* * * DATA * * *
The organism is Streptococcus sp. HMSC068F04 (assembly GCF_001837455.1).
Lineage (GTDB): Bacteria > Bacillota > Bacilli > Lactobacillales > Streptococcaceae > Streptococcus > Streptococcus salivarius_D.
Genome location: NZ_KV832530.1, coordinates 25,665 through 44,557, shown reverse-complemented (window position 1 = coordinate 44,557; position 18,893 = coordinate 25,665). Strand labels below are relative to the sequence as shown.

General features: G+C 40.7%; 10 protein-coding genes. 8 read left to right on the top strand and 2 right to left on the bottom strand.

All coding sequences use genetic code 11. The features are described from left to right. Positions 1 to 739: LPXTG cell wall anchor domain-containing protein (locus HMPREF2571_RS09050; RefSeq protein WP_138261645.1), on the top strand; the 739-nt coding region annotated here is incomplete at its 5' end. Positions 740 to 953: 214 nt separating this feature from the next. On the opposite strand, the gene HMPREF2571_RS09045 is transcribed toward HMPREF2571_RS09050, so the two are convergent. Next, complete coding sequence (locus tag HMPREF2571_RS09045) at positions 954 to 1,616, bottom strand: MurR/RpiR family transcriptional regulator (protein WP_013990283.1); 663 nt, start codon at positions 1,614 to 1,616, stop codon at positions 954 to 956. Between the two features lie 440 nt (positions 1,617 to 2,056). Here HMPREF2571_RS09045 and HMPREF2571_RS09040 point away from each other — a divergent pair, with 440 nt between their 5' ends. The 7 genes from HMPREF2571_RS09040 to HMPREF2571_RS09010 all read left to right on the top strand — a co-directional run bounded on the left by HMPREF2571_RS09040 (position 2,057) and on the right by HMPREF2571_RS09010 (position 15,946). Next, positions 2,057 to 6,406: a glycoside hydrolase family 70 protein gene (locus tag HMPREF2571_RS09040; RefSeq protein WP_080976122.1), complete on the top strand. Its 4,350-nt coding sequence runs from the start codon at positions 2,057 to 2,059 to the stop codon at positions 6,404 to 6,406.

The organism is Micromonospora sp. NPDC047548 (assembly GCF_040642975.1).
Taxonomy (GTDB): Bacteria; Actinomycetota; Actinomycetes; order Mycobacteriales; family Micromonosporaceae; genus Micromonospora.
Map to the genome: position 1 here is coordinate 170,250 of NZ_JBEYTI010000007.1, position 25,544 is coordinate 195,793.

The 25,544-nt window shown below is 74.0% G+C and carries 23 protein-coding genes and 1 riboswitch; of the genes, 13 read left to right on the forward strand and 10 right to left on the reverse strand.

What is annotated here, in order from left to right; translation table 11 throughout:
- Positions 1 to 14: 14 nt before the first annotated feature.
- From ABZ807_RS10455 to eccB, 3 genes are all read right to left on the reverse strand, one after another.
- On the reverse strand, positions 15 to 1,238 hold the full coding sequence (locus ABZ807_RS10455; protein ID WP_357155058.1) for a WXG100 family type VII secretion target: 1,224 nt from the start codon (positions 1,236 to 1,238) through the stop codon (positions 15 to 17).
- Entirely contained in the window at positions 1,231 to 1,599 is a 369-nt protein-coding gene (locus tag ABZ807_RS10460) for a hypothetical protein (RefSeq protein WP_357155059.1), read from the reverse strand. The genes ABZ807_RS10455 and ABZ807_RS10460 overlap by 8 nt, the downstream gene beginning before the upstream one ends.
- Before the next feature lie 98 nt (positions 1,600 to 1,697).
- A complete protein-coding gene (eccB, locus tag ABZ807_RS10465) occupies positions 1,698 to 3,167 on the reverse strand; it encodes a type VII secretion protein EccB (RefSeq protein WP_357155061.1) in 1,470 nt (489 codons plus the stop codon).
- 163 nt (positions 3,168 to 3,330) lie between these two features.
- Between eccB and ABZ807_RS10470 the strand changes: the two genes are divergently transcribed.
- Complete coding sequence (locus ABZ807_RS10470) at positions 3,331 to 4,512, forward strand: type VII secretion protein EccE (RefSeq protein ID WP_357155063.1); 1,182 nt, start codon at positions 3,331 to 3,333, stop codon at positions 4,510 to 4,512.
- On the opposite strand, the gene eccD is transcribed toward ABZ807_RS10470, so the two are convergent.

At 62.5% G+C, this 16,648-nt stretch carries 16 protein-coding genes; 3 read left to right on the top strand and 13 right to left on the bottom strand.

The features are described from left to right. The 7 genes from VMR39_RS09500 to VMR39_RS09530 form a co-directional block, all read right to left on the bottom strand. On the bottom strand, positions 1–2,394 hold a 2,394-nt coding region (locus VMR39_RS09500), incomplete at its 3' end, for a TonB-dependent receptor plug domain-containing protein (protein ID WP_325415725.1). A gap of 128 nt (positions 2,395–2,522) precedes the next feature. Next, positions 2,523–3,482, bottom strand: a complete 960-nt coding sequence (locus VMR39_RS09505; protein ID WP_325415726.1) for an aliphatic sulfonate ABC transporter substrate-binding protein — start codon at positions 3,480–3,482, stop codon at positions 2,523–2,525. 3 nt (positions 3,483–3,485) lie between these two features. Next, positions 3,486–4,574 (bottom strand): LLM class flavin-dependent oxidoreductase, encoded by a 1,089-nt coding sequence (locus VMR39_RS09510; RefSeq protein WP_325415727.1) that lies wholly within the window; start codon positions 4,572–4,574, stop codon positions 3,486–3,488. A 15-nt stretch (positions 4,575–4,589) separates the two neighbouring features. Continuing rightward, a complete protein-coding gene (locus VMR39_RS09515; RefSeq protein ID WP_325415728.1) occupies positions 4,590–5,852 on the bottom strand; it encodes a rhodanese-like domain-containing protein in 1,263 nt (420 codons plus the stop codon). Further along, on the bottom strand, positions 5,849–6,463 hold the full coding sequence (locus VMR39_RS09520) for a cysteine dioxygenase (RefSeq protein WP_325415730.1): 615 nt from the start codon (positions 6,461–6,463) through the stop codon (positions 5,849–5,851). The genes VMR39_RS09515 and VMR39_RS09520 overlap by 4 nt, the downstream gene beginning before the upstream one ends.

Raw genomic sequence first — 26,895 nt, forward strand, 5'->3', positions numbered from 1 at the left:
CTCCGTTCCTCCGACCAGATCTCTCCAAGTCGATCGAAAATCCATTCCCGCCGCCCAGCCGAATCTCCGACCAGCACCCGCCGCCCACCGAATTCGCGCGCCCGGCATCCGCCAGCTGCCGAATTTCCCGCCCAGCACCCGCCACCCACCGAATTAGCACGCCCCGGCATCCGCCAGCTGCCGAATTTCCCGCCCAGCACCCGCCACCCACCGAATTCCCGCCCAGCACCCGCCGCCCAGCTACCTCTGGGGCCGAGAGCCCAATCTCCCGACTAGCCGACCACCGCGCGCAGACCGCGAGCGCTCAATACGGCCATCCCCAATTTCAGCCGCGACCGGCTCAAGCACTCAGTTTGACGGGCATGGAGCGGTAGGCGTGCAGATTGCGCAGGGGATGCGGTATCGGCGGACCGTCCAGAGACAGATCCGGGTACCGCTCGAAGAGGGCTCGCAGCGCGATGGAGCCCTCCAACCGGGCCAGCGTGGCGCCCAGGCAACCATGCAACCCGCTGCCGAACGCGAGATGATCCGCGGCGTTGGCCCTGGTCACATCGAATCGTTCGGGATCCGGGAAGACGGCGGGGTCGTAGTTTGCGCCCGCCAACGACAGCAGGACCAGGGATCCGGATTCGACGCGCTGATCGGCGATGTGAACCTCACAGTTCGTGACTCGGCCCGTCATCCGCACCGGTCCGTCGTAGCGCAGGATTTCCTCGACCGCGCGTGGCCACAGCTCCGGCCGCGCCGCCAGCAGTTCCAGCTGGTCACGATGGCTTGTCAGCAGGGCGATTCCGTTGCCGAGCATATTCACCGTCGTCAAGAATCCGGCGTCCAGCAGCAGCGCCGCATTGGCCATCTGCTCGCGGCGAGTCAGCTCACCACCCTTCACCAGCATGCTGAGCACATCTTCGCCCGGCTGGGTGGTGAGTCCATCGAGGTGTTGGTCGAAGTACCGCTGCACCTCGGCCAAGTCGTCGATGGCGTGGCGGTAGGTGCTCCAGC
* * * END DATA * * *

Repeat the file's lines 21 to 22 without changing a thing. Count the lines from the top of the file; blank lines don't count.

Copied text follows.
At 62.5% G+C, this 16,648-nt stretch carries 16 protein-coding genes; 3 read left to right on the top strand and 13 right to left on the bottom strand.

The features are described from left to right. The 7 genes from VMR39_RS09500 to VMR39_RS09530 form a co-directional block, all read right to left on the bottom strand. On the bottom strand, positions 1–2,394 hold a 2,394-nt coding region (locus VMR39_RS09500), incomplete at its 3' end, for a TonB-dependent receptor plug domain-containing protein (protein ID WP_325415725.1). A gap of 128 nt (positions 2,395–2,522) precedes the next feature. Next, positions 2,523–3,482, bottom strand: a complete 960-nt coding sequence (locus VMR39_RS09505; protein ID WP_325415726.1) for an aliphatic sulfonate ABC transporter substrate-binding protein — start codon at positions 3,480–3,482, stop codon at positions 2,523–2,525. 3 nt (positions 3,483–3,485) lie between these two features. Next, positions 3,486–4,574 (bottom strand): LLM class flavin-dependent oxidoreductase, encoded by a 1,089-nt coding sequence (locus VMR39_RS09510; RefSeq protein WP_325415727.1) that lies wholly within the window; start codon positions 4,572–4,574, stop codon positions 3,486–3,488. A 15-nt stretch (positions 4,575–4,589) separates the two neighbouring features. Continuing rightward, a complete protein-coding gene (locus VMR39_RS09515; RefSeq protein ID WP_325415728.1) occupies positions 4,590–5,852 on the bottom strand; it encodes a rhodanese-like domain-containing protein in 1,263 nt (420 codons plus the stop codon). Further along, on the bottom strand, positions 5,849–6,463 hold the full coding sequence (locus VMR39_RS09520) for a cysteine dioxygenase (RefSeq protein WP_325415730.1): 615 nt from the start codon (positions 6,461–6,463) through the stop codon (positions 5,849–5,851). The genes VMR39_RS09515 and VMR39_RS09520 overlap by 4 nt, the downstream gene beginning before the upstream one ends.